So I binge watched Unbelievable (with some exceptions that I’ll tell you) on Saturday, and I was very impressed.
I had another post all scheduled to go for today, but I wanted to tell you about this show because it’s a new one and everyone’s talking about it, and I wanted to jump in and offer my two cents.
Unbelievable is based on a true-life case about an 18-year-old girl who was charged with filing a false rape report, and fined, only to be vindicated 3 years later when the rapist was caught in a different state, with evidence linking to her.
The mini-series was based on a Pulitzer-prize winning expose article from The Marshall Project: An Unbelievable Story of Rape. In 2008, in Lynnwood, Washington, 18-year-old Marie Adler (not her real name) called the police saying that a stranger had broken into her home while she was asleep, and raped her on and off for several hours. When the police came, she was flustered, and she changed some details in different statements. Her former foster mother told police that she might just be seeking attention. And then, instead of interviewing her and taking her statement and trying to figure out what was done, and despite the fact that she had physical evidence on her body of scratches and fights, they grilled her on why she was lying.
She eventually said she was maybe dreaming to make them stop yelling at her. The next day, she tries to retract her retraction. They don’t let her, and eventually they charge her with a misdemeanor crime, make her appear in court and plead guilty, and fine her.
Three years later, a female detective in Golden, Colorado is called to an apartment building where a 22-year-old woman has just reported a stranger breaking in while she was asleep, raping her on and off for hours, and then making her shower.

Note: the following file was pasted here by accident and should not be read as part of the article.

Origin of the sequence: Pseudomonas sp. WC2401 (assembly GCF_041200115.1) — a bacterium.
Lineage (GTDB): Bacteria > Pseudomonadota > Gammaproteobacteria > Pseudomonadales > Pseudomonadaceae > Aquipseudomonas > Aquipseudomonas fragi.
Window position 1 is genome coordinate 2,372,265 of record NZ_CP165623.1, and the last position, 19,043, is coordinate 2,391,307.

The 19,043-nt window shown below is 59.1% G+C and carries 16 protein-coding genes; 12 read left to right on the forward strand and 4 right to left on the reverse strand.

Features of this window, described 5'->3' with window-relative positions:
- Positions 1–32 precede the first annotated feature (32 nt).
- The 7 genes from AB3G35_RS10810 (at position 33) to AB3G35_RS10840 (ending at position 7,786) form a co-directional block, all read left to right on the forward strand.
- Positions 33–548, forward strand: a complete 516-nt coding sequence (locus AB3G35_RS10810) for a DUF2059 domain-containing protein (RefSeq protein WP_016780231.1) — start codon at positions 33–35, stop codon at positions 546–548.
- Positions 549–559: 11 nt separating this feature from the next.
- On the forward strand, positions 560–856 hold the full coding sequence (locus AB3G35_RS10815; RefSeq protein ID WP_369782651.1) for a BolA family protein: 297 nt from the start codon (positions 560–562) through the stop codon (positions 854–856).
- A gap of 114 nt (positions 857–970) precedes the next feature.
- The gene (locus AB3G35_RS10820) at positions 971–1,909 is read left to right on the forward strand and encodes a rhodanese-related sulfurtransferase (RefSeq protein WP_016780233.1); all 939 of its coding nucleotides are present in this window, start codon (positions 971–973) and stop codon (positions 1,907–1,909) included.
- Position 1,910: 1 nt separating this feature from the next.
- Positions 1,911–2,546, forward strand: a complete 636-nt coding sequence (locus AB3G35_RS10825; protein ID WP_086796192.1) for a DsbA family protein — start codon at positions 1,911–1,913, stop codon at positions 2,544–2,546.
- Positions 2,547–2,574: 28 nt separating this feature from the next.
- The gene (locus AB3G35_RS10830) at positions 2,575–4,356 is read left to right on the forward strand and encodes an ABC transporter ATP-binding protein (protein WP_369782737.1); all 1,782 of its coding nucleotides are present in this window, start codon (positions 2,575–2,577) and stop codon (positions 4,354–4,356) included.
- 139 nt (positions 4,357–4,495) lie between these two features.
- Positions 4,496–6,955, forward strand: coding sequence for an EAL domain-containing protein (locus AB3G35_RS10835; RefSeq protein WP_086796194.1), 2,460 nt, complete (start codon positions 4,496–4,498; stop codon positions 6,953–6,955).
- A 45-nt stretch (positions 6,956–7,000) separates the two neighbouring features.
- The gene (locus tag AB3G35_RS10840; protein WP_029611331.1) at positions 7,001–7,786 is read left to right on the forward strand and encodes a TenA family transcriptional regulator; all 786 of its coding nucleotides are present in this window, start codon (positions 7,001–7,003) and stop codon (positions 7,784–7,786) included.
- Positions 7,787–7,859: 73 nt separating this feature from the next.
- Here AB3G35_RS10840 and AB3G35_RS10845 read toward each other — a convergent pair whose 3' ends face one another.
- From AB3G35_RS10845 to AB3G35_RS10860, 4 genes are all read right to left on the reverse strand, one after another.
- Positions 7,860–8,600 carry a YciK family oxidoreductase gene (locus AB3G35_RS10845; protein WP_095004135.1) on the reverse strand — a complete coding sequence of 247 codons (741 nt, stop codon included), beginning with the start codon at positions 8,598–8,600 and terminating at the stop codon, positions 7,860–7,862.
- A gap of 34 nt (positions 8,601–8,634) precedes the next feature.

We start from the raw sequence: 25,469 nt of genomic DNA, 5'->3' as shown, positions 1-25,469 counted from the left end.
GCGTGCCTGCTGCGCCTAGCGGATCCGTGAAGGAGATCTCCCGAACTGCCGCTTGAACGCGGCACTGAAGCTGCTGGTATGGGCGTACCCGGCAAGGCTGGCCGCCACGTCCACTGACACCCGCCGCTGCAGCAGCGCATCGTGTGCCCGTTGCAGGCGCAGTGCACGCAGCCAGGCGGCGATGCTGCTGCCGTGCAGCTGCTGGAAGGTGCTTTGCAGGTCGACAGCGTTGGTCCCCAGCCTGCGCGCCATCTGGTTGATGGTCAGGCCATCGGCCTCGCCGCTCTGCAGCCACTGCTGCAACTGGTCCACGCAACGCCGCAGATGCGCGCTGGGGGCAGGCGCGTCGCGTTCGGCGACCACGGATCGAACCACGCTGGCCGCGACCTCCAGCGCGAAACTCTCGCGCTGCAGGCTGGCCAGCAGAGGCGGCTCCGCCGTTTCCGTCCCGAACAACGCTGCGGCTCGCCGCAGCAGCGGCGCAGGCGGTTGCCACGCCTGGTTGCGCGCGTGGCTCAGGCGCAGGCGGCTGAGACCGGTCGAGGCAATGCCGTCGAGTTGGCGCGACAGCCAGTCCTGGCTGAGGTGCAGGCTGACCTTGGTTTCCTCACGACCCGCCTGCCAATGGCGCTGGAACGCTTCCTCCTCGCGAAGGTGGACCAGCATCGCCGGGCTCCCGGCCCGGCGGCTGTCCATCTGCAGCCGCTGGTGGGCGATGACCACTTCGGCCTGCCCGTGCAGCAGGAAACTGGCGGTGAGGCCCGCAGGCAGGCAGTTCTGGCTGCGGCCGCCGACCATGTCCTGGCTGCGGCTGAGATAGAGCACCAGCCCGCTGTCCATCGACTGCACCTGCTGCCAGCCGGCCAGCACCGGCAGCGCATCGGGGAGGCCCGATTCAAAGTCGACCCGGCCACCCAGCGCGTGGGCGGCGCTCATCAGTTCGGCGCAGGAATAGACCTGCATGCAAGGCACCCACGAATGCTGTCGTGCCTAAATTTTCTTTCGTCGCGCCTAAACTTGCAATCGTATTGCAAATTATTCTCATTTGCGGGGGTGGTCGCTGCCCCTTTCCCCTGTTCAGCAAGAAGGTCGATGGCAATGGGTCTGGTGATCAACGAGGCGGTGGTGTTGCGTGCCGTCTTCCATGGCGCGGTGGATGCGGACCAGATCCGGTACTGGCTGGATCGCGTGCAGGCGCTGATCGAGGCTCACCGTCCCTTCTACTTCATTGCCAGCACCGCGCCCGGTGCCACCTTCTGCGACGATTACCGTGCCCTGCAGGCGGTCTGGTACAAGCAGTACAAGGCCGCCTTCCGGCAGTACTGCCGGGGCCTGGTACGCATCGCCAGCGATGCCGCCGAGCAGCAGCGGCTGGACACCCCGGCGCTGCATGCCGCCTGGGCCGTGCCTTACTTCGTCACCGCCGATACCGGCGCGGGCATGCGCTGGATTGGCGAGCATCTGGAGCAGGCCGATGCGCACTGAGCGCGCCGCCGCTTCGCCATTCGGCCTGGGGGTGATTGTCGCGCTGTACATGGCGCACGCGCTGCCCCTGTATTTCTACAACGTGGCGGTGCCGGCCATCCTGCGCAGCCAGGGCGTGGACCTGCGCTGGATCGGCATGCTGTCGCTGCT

He takes all of the sheets, comforters, etc., and leaves nothing behind with any DNA. The female detective, Karen Duvall, is so gentle with her, but persistent. She respects the victim, she treats her with dignity, she really is in all ways wonderful.
She’s also very frustrated by the case, because there’s so little crime scene evidence. She talks to her husband, who is a police officer in a neighbouring jurisdiction, about the crime, and he mentions that they had one just like it. So the next morning Detective Duvall shows up on Detective Grace Rasmussen’s doorstep, and the two of them team up to eventually catch this guy.
Unbelievable portrayed faith in an amazing way
I have rarely seen movies or miniseries do this, and I’ve actually seen Netflix being very anti-faith, so I was so impressed (and surprised!). Karen Duvall is portrayed as being a very strong Christian (as apparently the real detective is).
You see this for the first time when the victim is in the car with her, and they’re driving to the hospital. Amber (the victim) looks down, and on the dashboard is a sticky note with the words: